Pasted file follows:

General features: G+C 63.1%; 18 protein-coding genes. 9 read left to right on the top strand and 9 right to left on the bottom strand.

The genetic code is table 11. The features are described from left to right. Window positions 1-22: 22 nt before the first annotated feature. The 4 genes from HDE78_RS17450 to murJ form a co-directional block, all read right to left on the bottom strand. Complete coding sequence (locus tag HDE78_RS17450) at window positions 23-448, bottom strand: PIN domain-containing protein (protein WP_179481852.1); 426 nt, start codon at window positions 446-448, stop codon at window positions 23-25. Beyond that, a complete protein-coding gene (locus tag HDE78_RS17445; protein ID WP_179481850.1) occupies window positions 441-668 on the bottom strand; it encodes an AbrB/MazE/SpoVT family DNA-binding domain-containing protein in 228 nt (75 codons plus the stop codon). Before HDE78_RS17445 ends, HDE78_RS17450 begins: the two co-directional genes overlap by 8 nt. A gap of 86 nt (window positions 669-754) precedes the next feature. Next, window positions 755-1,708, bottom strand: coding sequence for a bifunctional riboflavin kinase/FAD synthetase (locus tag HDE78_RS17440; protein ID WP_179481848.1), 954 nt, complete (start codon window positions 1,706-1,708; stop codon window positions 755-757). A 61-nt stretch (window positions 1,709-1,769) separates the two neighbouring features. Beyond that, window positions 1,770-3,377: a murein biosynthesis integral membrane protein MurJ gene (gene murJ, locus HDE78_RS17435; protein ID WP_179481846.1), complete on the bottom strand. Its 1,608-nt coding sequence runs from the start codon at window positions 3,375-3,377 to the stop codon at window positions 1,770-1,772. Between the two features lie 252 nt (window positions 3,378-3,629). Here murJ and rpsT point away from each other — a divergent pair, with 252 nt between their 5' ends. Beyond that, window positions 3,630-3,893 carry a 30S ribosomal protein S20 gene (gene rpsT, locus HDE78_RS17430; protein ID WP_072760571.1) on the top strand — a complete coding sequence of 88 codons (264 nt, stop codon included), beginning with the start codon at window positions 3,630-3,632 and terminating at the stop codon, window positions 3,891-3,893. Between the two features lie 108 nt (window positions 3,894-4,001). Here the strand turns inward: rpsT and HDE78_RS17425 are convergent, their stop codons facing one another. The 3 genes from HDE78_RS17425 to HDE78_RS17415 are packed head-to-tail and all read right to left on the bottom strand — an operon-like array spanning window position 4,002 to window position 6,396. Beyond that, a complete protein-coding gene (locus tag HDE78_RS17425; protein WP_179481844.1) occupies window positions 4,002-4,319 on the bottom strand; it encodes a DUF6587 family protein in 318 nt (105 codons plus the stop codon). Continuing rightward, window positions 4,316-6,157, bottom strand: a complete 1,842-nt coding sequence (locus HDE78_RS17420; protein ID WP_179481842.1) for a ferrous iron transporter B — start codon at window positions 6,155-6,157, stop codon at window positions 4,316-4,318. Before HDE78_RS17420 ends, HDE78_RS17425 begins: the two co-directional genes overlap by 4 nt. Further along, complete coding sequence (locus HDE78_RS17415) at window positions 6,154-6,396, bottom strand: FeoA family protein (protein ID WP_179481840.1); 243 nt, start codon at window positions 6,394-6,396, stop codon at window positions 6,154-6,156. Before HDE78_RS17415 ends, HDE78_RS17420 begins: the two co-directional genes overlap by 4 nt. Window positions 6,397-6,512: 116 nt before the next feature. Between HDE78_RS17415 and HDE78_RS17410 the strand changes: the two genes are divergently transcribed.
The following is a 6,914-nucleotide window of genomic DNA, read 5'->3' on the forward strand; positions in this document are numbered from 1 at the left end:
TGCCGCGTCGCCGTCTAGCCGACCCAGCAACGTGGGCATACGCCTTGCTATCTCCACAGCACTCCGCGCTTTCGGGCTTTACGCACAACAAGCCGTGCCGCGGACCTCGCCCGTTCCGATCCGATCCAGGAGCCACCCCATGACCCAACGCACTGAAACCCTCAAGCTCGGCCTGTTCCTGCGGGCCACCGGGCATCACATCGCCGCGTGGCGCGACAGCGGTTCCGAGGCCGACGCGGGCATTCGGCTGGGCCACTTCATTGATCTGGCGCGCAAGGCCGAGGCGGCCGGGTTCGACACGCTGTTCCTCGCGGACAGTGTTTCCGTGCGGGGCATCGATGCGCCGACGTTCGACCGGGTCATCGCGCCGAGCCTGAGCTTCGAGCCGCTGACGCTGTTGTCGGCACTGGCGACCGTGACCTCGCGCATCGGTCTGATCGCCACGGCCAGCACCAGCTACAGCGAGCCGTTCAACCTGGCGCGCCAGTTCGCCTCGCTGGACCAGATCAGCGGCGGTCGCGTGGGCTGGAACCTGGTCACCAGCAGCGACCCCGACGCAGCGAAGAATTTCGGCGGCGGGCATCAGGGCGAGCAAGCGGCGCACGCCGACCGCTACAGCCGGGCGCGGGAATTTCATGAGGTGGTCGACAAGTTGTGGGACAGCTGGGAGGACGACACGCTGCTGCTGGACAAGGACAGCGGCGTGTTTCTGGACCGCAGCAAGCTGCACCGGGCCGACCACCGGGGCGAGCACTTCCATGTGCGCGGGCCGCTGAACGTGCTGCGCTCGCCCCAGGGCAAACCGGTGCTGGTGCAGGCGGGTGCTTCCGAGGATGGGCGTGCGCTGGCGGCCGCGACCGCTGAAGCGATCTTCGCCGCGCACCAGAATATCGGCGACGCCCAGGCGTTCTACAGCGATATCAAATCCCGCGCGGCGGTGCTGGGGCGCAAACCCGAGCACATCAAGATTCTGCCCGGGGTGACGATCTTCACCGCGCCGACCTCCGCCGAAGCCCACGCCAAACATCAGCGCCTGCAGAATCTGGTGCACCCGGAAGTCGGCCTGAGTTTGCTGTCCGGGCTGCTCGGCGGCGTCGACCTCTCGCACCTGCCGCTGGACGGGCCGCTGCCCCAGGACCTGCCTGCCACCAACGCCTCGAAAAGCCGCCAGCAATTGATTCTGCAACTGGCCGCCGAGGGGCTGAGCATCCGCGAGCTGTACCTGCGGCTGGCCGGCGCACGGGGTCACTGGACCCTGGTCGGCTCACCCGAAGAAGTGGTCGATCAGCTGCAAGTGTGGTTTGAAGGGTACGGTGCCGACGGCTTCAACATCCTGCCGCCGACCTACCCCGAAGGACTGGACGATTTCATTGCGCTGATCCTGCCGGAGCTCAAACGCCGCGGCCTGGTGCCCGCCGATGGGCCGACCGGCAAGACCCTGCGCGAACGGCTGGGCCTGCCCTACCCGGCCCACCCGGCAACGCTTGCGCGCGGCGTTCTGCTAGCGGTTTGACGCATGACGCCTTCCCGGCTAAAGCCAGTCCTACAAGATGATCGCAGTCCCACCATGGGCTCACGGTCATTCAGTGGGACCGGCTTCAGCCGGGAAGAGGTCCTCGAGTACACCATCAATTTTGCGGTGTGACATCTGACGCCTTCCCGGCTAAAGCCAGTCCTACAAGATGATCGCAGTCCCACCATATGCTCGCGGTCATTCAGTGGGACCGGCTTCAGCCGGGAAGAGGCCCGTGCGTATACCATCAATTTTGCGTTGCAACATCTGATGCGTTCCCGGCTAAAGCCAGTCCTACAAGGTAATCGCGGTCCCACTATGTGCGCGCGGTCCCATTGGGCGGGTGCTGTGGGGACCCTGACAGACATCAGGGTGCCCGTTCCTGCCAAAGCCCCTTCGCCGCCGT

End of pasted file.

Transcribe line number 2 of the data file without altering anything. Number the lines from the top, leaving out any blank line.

The genetic code is table 11. The features are described from left to right. Window positions 1-22: 22 nt before the first annotated feature. The 4 genes from HDE78_RS17450 to murJ form a co-directional block, all read right to left on the bottom strand. Complete coding sequence (locus tag HDE78_RS17450) at window positions 23-448, bottom strand: PIN domain-containing protein (protein WP_179481852.1); 426 nt, start codon at window positions 446-448, stop codon at window positions 23-25. Beyond that, a complete protein-coding gene (locus tag HDE78_RS17445; protein ID WP_179481850.1) occupies window positions 441-668 on the bottom strand; it encodes an AbrB/MazE/SpoVT family DNA-binding domain-containing protein in 228 nt (75 codons plus the stop codon). Before HDE78_RS17445 ends, HDE78_RS17450 begins: the two co-directional genes overlap by 8 nt. A gap of 86 nt (window positions 669-754) precedes the next feature. Next, window positions 755-1,708, bottom strand: coding sequence for a bifunctional riboflavin kinase/FAD synthetase (locus tag HDE78_RS17440; protein ID WP_179481848.1), 954 nt, complete (start codon window positions 1,706-1,708; stop codon window positions 755-757). A 61-nt stretch (window positions 1,709-1,769) separates the two neighbouring features. Beyond that, window positions 1,770-3,377: a murein biosynthesis integral membrane protein MurJ gene (gene murJ, locus HDE78_RS17435; protein ID WP_179481846.1), complete on the bottom strand. Its 1,608-nt coding sequence runs from the start codon at window positions 3,375-3,377 to the stop codon at window positions 1,770-1,772. Between the two features lie 252 nt (window positions 3,378-3,629). Here murJ and rpsT point away from each other — a divergent pair, with 252 nt between their 5' ends. Beyond that, window positions 3,630-3,893 carry a 30S ribosomal protein S20 gene (gene rpsT, locus HDE78_RS17430; protein ID WP_072760571.1) on the top strand — a complete coding sequence of 88 codons (264 nt, stop codon included), beginning with the start codon at window positions 3,630-3,632 and terminating at the stop codon, window positions 3,891-3,893. Between the two features lie 108 nt (window positions 3,894-4,001). Here the strand turns inward: rpsT and HDE78_RS17425 are convergent, their stop codons facing one another. The 3 genes from HDE78_RS17425 to HDE78_RS17415 are packed head-to-tail and all read right to left on the bottom strand — an operon-like array spanning window position 4,002 to window position 6,396. Beyond that, a complete protein-coding gene (locus tag HDE78_RS17425; protein WP_179481844.1) occupies window positions 4,002-4,319 on the bottom strand; it encodes a DUF6587 family protein in 318 nt (105 codons plus the stop codon). Continuing rightward, window positions 4,316-6,157, bottom strand: a complete 1,842-nt coding sequence (locus HDE78_RS17420; protein ID WP_179481842.1) for a ferrous iron transporter B — start codon at window positions 6,155-6,157, stop codon at window positions 4,316-4,318. Before HDE78_RS17420 ends, HDE78_RS17425 begins: the two co-directional genes overlap by 4 nt. Further along, complete coding sequence (locus HDE78_RS17415) at window positions 6,154-6,396, bottom strand: FeoA family protein (protein ID WP_179481840.1); 243 nt, start codon at window positions 6,394-6,396, stop codon at window positions 6,154-6,156. Before HDE78_RS17415 ends, HDE78_RS17420 begins: the two co-directional genes overlap by 4 nt. Window positions 6,397-6,512: 116 nt before the next feature. Between HDE78_RS17415 and HDE78_RS17410 the strand changes: the two genes are divergently transcribed.